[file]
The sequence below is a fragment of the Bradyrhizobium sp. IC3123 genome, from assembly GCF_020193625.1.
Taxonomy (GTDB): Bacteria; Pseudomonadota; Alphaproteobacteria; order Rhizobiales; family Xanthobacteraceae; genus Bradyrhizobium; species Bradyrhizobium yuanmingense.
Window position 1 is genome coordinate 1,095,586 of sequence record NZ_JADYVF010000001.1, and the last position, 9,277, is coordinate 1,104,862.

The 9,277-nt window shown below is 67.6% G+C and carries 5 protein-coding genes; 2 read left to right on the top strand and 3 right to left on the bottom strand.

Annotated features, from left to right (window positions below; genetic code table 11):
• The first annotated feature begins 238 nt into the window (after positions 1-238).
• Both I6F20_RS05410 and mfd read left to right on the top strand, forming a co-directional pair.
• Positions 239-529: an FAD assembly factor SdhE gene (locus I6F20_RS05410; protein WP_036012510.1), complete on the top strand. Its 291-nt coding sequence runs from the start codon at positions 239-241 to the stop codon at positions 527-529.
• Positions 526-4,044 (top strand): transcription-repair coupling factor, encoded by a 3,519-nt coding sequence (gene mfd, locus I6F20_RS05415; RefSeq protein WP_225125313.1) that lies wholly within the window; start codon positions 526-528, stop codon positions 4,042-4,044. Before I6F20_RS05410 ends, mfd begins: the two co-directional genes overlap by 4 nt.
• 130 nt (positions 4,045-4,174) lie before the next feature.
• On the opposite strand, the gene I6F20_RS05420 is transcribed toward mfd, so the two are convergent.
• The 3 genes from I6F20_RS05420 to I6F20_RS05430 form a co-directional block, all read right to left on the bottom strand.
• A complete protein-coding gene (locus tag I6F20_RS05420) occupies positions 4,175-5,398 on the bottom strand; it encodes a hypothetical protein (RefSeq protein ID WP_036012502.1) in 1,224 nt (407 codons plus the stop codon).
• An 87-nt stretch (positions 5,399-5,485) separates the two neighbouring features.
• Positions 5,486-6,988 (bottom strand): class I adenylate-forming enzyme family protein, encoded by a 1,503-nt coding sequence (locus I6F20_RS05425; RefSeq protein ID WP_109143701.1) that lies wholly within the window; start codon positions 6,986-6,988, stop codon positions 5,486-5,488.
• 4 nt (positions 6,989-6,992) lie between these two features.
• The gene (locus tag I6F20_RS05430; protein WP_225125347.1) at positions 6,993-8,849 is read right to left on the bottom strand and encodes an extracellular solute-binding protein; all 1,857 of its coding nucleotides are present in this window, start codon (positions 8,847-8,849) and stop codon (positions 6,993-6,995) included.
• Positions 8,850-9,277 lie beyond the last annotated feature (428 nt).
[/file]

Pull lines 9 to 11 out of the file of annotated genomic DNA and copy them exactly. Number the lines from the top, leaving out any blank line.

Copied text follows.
• Positions 526-4,044 (top strand): transcription-repair coupling factor, encoded by a 3,519-nt coding sequence (gene mfd, locus I6F20_RS05415; RefSeq protein WP_225125313.1) that lies wholly within the window; start codon positions 526-528, stop codon positions 4,042-4,044. Before I6F20_RS05410 ends, mfd begins: the two co-directional genes overlap by 4 nt.
• 130 nt (positions 4,045-4,174) lie before the next feature.
• On the opposite strand, the gene I6F20_RS05420 is transcribed toward mfd, so the two are convergent.